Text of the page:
injury. The terms of the agreement held CCBC financially responsible for any
negligent actions of their venipuncture students and required them to
indemnify or reimburse Patient First for any expenses incurred as a result of
claims, damages, losses, and or injury caused by their students.
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On January 13, 2007, a CCBC student phlebotomist working at a
Patient First clinic accidently stuck herself with a needle and then proceeded
to withdraw blood from a six year old child using the same contaminated
needle exposing the child to unknown possible diseases. The student
phlebotomist later tested positive for the disease Hepatitis C. Subsequently
the child was tested for a whole year and fortunately never tested positive
for the highly contagious disease. As a result of the students negligent
actions, on December 14, 2009, the childs mother filed a lawsuit against
Patient First, Patient First affiliates, and the student phlebotomist. The
complaint specifically asserted that the student acted as an actual and/or
apparent agent, servant, and employee of Patient First. It further stated that
the defendants, including both Patient First and the student, owed a duty of
care, which included the performance of a simple blood draw without injury
and protection of the plaintiff from contaminated needles (Graham, 2014).
On March 16, 2011, the parties settled on an agreement, in which
Patient First agreed to pay $10,000 toward the $50,000 requested in the
lawsuit. In accordance with the Agreement, Patient First demanded CCBC to
indemnify them for the students negligent actions. CCBC refused Patient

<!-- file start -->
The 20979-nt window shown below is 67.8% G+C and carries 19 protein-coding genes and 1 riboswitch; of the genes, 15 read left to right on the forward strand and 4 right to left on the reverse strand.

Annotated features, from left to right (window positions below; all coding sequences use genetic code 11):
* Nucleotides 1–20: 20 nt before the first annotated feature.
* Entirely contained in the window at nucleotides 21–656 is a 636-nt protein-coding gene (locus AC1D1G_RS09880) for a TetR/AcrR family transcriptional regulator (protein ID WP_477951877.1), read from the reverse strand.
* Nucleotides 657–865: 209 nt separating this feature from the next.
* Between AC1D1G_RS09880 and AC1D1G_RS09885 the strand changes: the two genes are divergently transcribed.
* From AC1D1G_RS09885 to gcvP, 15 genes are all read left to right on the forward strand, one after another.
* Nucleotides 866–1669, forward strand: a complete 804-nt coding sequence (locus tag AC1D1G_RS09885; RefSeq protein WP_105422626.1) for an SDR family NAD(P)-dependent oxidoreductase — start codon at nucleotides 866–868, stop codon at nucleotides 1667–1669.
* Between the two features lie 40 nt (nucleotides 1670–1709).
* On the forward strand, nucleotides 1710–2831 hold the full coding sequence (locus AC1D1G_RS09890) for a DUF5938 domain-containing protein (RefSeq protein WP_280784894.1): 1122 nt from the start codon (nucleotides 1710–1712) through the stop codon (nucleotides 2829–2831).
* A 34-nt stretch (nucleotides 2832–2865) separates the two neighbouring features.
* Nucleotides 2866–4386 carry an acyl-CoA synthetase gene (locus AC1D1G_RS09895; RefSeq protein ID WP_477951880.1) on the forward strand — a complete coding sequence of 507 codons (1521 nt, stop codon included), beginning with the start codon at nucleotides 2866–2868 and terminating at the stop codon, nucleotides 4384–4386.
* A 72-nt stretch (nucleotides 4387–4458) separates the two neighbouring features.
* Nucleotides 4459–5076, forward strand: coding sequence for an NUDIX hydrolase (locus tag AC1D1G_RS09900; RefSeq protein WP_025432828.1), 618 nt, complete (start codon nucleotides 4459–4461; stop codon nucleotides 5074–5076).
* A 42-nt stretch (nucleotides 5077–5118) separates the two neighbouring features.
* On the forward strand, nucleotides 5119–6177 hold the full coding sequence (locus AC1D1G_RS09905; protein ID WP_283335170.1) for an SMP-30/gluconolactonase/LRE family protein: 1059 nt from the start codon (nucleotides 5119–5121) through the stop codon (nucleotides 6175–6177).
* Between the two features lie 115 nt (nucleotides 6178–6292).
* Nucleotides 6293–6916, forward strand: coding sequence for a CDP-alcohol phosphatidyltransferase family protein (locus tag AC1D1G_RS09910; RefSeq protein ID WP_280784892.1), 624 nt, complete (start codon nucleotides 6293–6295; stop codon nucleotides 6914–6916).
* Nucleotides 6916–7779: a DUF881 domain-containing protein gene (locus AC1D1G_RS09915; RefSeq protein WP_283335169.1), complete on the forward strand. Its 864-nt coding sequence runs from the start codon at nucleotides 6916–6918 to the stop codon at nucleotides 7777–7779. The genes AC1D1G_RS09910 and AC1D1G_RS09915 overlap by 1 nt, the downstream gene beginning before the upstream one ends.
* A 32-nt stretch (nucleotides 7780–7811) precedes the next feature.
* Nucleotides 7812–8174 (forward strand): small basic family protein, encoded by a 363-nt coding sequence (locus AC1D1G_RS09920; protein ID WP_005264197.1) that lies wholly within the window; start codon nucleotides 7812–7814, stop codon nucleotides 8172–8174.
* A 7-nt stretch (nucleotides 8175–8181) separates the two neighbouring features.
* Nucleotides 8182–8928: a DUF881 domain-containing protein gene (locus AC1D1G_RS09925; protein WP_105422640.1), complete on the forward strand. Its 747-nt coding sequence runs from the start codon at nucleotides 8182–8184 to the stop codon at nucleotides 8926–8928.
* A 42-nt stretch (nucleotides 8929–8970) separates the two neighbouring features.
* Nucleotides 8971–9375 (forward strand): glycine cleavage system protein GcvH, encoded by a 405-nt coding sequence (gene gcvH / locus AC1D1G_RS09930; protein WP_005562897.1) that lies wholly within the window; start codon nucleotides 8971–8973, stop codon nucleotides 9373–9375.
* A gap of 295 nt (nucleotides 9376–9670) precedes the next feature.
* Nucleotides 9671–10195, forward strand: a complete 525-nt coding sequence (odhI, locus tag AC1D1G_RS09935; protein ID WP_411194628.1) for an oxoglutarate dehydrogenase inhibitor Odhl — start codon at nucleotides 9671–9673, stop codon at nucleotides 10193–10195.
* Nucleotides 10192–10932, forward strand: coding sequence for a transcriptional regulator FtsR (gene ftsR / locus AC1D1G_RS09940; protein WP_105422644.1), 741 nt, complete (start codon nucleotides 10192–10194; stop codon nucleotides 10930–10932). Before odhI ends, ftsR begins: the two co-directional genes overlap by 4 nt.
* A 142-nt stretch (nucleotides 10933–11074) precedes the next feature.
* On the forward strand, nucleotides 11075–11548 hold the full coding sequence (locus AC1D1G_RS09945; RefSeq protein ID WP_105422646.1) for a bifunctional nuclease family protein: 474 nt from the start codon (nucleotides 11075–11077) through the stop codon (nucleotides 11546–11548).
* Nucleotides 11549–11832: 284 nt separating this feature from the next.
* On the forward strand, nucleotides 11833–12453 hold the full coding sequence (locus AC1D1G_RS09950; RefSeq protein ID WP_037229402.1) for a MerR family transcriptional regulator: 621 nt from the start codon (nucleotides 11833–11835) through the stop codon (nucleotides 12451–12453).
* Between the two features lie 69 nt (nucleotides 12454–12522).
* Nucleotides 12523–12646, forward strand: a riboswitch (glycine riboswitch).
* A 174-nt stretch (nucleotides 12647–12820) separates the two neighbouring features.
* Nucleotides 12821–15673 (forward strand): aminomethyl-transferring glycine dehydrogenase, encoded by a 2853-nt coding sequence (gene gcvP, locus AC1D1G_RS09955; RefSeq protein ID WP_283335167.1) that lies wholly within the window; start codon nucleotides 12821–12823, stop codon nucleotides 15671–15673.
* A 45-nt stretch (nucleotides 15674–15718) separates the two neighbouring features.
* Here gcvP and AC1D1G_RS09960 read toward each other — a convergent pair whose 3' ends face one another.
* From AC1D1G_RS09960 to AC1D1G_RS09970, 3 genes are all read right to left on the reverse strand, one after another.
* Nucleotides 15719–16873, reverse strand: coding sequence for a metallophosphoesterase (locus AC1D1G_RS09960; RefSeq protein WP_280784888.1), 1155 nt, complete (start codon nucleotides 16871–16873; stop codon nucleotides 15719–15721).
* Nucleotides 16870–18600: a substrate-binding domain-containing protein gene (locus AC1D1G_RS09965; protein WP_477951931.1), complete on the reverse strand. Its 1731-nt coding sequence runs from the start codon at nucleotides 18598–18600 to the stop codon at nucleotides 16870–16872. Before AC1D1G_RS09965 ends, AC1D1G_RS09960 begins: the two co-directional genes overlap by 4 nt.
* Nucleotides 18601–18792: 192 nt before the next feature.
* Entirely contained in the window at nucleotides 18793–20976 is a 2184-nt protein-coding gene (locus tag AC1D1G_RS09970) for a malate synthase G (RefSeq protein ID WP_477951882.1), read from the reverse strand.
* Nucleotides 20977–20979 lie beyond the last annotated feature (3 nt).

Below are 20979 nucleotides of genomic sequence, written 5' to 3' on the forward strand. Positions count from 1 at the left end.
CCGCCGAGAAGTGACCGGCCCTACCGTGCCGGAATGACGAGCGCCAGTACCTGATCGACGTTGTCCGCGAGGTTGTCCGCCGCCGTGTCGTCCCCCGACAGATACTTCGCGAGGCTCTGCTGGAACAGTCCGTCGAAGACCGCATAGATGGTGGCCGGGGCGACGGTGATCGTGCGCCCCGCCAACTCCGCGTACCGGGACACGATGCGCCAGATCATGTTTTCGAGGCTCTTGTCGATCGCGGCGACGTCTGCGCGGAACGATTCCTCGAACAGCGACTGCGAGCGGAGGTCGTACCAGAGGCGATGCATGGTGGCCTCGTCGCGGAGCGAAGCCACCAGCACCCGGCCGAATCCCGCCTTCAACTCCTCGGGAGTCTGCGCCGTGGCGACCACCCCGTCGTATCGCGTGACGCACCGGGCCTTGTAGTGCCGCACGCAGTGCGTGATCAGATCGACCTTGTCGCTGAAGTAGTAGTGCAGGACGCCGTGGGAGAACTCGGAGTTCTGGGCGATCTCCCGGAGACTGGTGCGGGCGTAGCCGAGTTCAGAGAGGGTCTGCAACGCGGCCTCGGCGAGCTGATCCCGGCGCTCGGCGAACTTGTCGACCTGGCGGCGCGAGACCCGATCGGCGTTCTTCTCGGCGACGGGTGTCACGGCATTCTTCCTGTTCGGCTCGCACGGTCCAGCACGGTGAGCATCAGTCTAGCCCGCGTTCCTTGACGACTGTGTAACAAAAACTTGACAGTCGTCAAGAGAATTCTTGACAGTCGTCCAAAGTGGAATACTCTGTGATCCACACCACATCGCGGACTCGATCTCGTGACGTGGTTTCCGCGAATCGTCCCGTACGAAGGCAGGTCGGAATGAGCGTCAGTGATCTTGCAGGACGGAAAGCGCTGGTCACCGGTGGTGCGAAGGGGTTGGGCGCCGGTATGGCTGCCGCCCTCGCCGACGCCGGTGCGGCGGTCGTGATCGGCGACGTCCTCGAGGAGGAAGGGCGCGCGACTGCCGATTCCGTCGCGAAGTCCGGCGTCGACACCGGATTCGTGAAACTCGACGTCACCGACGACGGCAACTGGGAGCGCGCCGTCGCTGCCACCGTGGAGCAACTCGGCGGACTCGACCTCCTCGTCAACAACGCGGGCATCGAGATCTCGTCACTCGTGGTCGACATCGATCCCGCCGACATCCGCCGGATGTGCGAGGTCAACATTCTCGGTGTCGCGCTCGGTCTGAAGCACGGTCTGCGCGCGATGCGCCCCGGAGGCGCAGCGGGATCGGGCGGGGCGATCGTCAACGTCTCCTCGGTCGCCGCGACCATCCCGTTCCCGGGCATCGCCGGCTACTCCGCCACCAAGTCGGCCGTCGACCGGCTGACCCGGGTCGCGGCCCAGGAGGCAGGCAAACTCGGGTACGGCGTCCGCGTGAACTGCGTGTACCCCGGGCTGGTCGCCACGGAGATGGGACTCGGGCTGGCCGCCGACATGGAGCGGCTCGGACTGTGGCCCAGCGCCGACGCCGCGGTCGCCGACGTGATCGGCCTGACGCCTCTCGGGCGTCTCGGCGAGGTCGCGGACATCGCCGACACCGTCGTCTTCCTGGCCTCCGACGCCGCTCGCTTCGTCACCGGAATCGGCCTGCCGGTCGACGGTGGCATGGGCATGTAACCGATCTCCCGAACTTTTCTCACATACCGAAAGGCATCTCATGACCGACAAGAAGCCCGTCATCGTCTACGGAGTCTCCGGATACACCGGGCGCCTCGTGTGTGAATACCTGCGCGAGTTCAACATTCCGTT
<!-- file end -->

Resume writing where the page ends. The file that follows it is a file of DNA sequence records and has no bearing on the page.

Firsts request for indemnification which resulted in Patient First filing suit
against them for breach of contract. Patient Firsts lawsuit petitioned the
court for CCBC to reimburse them in the amount of $88,937.39 in damages

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consisting of the $10,000 settlement payment and $78,937.39 in costs and

attorneys fees. In CCBCs answer to the complaint, CCBC admitted that the
student was negligent but asserted that the contract does not indemnify
(Patient First) against its own negligence and to construe the contract to
indemnify (Patient First) for its own negligence would violate public policy
(Graham, 2014). CCBCs position was that the Agreement stated that the
students would work as phlebotomists under supervised clinical experience
and that Patient First failed to provide adequate supervision to the student
who was found negligent.
After hearing testimony from both parties, the circuit court
determined that the experts who offered opinions about the Patient First
clinic all had vaguely different views of what supervision was required of the
phlebotomy students. The lower court agreed with Patient First in finding that
in order to determine whether Patient First breached the appropriate
standard of care, some expertise was required because it was not apparent
in the Agreement. Because the court did not know the applicable standard of
care it could not independently determine whether Patient First breached
it. Therefore the lower court concluded that liability was established based
upon the breach by the student herself but questioned whether the evidence
presented was sufficient enough to show breach by Patient First. Accordingly,
the circuit court awarded Patient First $87,097.08 in damages which included